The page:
Pastoral Post 10.12.2018

When the cat’s away…

By: Scott Taylor

Your staff at First United Methodist Church is living the dream!  The pastors are all gone! With Keith in Spain and Becky in “Spain” (really she’s at Disney which has Epcot which probably has “Spain”), we’ve got the run of the place.

Obviously, we all love working with our exceptional pastors.  But, I got excited a few months back when I realized that on October 14th we would have the opportunity for one week to do something different than our usual liturgy and service.  So regardless of which service you attend at FUMC, this Sunday will be special.

First off, if you attend the 8:40 Awakening Service, you will have a service filled with all the great worship and music you expect each week.  The preacher will be a new face to you. Joshua Smith is a current student at Columbia Theological Seminary in Atlanta where he is studying to become an ordained chaplain.  He is and has been a close friend of mine for many years now. I heard Josh preach for the first time this summer and was blown away. I am excited to welcome him at FUMC and to hear his word.

Upstairs, for the 8:30 and 11:00 services, our choirs will be leading worship in a special way.  Our Chancel Choir and MorningSong ensemble will join together to sing Gabriel Faure’s deeply spiritual setting of Requiem.  The beauty of Faure is only amplified by the beautiful singing of FUMC’s choral musicians.  I am asking you to come expecting to experience not only the beauty of music, but to take a moment to examine your relationship to life by looking honestly at death.  

We must look honestly at death.  The Roman Catholic Requiem asks us to look honestly and specifically at death.  Constantly throughout the liturgy and constantly in Faure’s setting, we hear the title word repeated.  Requiem.  There is no sinister nature in the word.  It simply means “rest.” As we repeat that phrase, “rest”, we are called to consider what kind of rest:  The kind of rest that our physical bodies long for each day. The kind of spiritual rest that God calls us to on the Sabbath.  The kind of eternal rest when we see a loved one, beaten down by the cancers of this world, pass into the next. The kind of rest that teaches us something about joy in living.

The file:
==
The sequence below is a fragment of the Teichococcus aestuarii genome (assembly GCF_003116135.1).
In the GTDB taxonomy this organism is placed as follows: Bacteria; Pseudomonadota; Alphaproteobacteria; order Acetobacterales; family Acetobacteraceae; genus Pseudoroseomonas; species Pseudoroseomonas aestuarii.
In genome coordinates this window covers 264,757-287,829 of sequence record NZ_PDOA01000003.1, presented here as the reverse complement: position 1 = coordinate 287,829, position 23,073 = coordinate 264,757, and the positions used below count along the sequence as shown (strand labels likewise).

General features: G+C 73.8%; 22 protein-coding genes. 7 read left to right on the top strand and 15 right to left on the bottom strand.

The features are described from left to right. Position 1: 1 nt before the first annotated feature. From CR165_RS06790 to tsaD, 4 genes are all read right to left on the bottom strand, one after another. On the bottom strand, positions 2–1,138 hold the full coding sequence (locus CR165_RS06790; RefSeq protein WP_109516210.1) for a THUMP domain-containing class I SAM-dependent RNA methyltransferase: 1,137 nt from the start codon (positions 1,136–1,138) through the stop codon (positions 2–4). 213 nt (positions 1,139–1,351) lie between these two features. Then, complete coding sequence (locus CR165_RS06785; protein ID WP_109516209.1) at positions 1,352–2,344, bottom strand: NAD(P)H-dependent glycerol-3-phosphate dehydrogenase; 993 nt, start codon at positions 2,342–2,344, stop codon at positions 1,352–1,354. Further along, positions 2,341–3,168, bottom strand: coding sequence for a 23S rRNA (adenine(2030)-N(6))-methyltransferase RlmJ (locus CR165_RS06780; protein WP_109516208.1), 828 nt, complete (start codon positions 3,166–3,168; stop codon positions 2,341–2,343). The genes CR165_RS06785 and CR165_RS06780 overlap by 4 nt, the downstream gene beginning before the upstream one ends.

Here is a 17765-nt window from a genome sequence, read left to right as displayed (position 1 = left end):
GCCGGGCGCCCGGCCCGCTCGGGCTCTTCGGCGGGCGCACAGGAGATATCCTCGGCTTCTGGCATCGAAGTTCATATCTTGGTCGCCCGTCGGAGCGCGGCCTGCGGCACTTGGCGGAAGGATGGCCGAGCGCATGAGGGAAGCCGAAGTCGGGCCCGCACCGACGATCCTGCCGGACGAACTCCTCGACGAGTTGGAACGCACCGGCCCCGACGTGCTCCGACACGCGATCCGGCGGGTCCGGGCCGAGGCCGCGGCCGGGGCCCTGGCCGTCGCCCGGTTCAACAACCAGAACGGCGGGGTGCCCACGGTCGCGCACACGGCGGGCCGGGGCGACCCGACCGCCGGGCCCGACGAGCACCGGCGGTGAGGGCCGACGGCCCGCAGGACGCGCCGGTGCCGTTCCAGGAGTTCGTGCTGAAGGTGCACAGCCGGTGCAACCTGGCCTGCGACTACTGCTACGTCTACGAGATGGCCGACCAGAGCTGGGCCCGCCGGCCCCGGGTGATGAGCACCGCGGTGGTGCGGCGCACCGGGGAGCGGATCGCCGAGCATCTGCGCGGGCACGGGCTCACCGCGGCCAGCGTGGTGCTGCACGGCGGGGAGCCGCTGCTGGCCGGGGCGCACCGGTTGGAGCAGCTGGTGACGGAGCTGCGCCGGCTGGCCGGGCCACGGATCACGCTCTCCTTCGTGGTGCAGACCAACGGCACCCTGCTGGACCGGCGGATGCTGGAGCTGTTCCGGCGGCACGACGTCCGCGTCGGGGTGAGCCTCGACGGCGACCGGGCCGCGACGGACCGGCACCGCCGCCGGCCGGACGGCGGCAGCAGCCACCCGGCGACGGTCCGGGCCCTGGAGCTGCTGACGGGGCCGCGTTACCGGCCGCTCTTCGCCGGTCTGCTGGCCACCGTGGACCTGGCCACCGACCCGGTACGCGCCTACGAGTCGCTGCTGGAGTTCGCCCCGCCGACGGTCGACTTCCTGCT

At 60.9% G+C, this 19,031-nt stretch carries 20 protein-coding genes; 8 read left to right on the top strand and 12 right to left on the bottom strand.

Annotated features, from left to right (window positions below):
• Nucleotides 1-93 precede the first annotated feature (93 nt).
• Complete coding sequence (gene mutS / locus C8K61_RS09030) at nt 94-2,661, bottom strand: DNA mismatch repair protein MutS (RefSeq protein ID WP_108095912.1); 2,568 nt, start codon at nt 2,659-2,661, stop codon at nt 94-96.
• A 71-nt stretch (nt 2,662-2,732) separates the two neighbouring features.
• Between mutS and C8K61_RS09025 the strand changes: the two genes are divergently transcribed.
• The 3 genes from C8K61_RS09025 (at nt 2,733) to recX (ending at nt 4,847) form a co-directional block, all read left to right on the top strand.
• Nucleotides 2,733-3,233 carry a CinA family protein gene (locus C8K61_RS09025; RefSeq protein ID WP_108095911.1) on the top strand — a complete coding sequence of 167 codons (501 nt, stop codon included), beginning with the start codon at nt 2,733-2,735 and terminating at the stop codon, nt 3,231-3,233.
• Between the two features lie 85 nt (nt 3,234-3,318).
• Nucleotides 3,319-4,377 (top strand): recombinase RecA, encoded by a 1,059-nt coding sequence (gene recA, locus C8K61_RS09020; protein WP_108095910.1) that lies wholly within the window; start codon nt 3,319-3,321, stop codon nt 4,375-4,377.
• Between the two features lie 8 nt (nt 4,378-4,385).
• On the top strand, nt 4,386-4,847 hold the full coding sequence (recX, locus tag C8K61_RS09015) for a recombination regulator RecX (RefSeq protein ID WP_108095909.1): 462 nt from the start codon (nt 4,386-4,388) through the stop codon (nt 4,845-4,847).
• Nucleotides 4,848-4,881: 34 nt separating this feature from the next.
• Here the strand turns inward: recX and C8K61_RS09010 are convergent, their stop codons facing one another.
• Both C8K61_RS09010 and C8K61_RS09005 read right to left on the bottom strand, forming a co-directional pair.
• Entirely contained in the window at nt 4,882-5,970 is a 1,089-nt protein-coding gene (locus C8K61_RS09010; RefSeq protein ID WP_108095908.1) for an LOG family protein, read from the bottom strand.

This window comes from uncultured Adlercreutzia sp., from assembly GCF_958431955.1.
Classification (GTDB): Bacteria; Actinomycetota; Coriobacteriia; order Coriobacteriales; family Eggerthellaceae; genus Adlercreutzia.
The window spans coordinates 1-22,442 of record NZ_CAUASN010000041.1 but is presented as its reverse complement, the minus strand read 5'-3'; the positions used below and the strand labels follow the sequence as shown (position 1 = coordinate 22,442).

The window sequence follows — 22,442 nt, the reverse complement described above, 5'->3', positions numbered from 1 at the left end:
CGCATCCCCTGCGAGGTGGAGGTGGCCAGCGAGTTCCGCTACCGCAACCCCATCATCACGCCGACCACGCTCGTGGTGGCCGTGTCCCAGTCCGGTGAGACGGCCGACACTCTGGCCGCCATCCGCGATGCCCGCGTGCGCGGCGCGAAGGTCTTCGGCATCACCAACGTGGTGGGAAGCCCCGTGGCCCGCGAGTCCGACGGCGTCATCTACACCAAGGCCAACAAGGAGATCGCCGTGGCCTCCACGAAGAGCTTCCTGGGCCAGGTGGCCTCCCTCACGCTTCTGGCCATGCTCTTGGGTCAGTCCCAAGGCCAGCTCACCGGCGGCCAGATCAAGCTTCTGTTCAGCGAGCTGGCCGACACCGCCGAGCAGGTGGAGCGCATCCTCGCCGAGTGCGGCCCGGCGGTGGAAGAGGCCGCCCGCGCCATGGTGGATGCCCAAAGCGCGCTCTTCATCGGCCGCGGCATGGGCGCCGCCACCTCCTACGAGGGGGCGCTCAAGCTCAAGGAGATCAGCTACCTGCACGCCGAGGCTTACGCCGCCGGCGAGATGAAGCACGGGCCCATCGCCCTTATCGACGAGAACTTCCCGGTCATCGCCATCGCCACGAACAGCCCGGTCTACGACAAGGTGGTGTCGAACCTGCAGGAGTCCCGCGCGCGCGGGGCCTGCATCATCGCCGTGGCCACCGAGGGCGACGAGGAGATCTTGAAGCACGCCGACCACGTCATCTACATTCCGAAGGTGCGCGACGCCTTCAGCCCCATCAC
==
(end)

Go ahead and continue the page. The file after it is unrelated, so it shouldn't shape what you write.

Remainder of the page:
To aid us in our honest discourse with death, Bill Everett has composed new poetry for this service which will be read between the various movements of the Requiem and which will be provided for the congregation.  We invite you come as you are for a spiritual journey unlike any other that we’ve ever done on a Sunday morning.

And so, even as we will miss our pastors Keith and Becky this weekend, I am grateful to work at a church where such worship services as these are possible.  I suggest that you consider attending more than one service on Sunday! Inspiration abounds!

 

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